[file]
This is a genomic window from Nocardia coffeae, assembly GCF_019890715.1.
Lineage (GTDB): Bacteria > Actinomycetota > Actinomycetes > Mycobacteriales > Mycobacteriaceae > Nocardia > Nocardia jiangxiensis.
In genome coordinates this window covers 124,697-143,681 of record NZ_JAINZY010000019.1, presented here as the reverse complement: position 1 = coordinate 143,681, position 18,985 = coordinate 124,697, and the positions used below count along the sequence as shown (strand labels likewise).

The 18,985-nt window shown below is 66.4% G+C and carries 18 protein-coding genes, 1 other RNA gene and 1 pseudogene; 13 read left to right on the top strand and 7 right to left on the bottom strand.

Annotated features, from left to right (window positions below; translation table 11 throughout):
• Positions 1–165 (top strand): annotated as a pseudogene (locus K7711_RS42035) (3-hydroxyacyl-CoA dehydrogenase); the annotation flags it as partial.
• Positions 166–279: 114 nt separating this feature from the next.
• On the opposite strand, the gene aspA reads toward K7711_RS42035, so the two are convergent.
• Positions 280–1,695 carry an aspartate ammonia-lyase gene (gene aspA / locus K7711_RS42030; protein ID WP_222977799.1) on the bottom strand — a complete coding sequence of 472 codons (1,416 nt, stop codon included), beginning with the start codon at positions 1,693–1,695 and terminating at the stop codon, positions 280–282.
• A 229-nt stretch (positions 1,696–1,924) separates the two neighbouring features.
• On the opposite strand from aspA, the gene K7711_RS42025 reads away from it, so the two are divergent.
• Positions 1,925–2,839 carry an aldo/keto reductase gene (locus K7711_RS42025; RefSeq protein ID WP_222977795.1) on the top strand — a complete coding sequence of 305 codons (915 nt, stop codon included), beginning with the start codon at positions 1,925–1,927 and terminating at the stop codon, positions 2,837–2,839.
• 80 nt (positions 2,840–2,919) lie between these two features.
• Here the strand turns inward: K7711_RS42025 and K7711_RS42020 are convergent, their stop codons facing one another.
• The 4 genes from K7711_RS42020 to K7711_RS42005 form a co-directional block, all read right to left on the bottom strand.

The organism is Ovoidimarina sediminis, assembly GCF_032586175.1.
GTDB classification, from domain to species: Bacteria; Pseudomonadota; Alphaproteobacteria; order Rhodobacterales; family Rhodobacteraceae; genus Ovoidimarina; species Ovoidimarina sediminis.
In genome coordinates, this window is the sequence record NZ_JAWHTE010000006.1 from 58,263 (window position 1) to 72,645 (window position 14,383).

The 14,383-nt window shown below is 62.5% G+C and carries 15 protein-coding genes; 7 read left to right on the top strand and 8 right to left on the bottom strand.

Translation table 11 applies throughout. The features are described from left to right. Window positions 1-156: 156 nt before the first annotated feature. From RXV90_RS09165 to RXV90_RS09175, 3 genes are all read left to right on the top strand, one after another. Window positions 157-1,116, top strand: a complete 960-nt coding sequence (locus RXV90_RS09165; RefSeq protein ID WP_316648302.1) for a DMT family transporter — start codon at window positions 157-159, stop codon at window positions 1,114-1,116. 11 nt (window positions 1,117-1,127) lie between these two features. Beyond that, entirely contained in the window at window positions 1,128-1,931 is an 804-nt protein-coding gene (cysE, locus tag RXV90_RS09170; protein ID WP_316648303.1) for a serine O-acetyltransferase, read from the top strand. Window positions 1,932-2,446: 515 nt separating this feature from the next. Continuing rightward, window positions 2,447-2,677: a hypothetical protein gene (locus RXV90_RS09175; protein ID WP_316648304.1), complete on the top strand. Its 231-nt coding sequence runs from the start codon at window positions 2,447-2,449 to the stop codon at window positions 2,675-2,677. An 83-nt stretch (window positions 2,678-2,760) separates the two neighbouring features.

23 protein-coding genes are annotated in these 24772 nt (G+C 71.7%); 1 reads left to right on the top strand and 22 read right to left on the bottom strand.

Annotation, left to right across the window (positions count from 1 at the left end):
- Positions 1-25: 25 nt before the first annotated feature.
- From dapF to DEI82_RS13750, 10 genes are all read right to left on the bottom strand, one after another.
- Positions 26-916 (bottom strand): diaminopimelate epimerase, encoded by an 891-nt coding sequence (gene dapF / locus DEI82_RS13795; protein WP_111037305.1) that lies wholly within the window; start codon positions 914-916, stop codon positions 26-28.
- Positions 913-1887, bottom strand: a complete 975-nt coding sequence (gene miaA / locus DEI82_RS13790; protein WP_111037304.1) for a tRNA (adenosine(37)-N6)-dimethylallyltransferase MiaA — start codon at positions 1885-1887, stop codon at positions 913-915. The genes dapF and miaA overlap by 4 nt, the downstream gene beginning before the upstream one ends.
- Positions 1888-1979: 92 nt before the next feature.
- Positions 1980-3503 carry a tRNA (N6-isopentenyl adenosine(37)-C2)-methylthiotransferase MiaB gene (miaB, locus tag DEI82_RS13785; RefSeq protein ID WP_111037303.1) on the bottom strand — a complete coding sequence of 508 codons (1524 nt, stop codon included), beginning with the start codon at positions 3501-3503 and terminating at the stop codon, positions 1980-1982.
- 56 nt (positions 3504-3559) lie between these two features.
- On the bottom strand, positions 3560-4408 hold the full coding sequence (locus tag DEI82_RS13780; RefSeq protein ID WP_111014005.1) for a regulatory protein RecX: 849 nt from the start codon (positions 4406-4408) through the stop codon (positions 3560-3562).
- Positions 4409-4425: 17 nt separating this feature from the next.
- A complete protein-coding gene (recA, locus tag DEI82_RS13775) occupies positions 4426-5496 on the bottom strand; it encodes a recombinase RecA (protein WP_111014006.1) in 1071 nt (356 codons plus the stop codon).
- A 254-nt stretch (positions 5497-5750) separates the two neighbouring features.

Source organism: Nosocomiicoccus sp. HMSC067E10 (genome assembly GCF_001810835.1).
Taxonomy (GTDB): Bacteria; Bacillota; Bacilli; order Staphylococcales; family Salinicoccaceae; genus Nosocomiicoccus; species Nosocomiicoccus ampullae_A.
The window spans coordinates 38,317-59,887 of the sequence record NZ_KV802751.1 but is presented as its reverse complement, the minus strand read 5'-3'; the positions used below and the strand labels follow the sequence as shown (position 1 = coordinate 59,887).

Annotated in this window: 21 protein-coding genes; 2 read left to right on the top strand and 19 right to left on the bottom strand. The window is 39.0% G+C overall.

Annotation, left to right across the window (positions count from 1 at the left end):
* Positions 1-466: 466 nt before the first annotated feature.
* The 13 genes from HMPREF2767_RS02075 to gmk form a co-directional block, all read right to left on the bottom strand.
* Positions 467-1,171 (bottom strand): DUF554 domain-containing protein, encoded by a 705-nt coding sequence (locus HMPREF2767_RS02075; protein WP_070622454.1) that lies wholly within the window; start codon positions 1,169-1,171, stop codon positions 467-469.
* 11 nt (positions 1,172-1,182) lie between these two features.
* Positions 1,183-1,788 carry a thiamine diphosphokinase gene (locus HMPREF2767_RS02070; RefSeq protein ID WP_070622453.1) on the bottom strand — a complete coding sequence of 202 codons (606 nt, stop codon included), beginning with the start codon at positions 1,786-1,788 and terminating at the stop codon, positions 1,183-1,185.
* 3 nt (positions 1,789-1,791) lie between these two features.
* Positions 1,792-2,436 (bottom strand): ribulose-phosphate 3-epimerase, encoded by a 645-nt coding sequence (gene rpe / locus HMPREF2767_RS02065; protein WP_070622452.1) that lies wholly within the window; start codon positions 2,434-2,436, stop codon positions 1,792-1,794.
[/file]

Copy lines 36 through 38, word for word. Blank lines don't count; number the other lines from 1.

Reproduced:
The window spans coordinates 38,317-59,887 of the sequence record NZ_KV802751.1 but is presented as its reverse complement, the minus strand read 5'-3'; the positions used below and the strand labels follow the sequence as shown (position 1 = coordinate 59,887).

Annotated in this window: 21 protein-coding genes; 2 read left to right on the top strand and 19 right to left on the bottom strand. The window is 39.0% G+C overall.

Annotation, left to right across the window (positions count from 1 at the left end):